Re: Multihome load balancing - kernel vs netfilter

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On Tue, Jun 05, 2007 at 02:48:01PM +0800, Salim S I wrote:
> -----Original Message-----
> From: Luciano Ruete [mailto:luciano@xxxxxxxxxxxxx] 
> Sent: Saturday, June 02, 2007 11:28 AM
> To: Salim S I
> Cc: lartc@xxxxxxxxxxxxxxx
> Subject: Re:  Multihome load balancing - kernel vs netfilter
> >Is not about ego, sorry if you take this personal, it is not my
> intention, >i 
> >speak rude because this list get heavly indexed by google, and it is
> taked >as 
> >good advice for many answer seekers.
> >
> >You afirm that Linux cannot handle load balancing properly and this is 
> >completly WRONG and is bad advertising and a lie. 
> >
> >Since 2.4 series has been avaible the greats julian's patchs[1], and
> then >in 
> >2.6.12 CONNMARK has get in mainline, and with a litle of setup all
> >connection 
> >problems related to load balancing get perfectly solved.
> I did not say Linux can't do Load balancing (btw, my setup has Julian's
> DGD patch as well as CONNMARK). But there are some limitations to the
> popular methods currently used.
> 1.As Peter Rabbitson [rabbit@xxxxxxxxx] mentioned, one issue is the
> separate control and data servers. He mentions AIM servers as example.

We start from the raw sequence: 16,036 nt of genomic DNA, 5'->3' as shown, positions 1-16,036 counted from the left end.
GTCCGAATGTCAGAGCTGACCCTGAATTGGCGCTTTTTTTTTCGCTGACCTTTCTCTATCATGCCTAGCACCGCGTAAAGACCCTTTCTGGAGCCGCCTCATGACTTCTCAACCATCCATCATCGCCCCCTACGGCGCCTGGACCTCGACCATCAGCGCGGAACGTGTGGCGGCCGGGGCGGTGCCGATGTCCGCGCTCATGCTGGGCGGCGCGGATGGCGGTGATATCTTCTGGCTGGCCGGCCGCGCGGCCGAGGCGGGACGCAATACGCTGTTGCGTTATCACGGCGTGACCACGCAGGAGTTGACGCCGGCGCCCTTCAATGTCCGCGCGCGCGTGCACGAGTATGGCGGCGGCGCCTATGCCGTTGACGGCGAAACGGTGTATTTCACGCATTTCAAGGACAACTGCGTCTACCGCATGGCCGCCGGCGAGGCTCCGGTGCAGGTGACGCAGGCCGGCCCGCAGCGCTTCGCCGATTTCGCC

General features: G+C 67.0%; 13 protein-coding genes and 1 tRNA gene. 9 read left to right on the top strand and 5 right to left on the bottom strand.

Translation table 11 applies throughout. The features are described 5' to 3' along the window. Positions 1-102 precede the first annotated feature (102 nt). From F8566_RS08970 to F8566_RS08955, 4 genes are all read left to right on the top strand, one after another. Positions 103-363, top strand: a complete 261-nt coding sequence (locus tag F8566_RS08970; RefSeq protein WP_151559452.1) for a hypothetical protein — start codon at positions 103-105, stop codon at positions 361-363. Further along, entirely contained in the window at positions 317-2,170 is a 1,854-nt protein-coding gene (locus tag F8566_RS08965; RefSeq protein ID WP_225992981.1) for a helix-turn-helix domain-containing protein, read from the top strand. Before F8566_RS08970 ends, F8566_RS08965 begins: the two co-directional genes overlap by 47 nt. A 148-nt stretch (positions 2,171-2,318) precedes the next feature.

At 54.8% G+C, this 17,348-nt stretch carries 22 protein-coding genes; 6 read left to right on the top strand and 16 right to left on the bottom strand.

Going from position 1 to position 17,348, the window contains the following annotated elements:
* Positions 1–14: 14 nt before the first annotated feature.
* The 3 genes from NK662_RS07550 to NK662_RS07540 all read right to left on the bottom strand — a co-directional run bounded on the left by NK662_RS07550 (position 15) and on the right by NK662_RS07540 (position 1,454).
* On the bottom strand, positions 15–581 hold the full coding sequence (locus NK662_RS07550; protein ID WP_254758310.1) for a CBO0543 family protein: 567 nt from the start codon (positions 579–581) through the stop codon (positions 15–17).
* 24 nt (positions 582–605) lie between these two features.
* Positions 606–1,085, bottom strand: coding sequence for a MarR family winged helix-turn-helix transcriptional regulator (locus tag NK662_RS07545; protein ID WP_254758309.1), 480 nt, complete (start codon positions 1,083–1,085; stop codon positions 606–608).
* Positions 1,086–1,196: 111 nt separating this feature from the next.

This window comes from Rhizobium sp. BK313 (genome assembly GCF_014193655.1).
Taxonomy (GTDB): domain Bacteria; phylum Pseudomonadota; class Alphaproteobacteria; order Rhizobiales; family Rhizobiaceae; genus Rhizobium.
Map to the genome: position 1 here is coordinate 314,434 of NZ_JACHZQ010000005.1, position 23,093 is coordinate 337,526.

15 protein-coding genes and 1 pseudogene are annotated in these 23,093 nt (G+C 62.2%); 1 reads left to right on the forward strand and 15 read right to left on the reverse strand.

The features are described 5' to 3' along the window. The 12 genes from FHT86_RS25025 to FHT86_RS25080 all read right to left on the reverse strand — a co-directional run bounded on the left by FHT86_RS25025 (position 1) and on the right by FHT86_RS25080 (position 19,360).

> This probably can only be solved by having exception IP list. 
> 2.The other situation, and the one I am more concerned, is about
> different connections which belongs to same session.
> Consider Client X and Server Y. 
> Client X initiates a connection from port a to port b of server Y.
> Xa <---> Yb   This connection goes through WAN1.
> After sometime, X opens another connection to Y from port c to port d.
> Xc <---> Yd   This is a perfectly new TCP connection, so it may go
> through WAN2
> (Note that the client is NATed, and that no CONNTRACK exist for this
> app)
> The server may reject the second and subsequent connections as it comes
> in with a different source IP than the first.
> This situation happens often in IM and Gaming scenarios. Some sort of IP
> persistence is required to handle this. And I was wondering if recent
> match would solve this to an extent, without affecting performance. Or
> if there are some other method available. (Note that I can't depend much
> on cache).

Are all of these idioms of each method documented in the wiki ?

So what is the preferred method going forward ?

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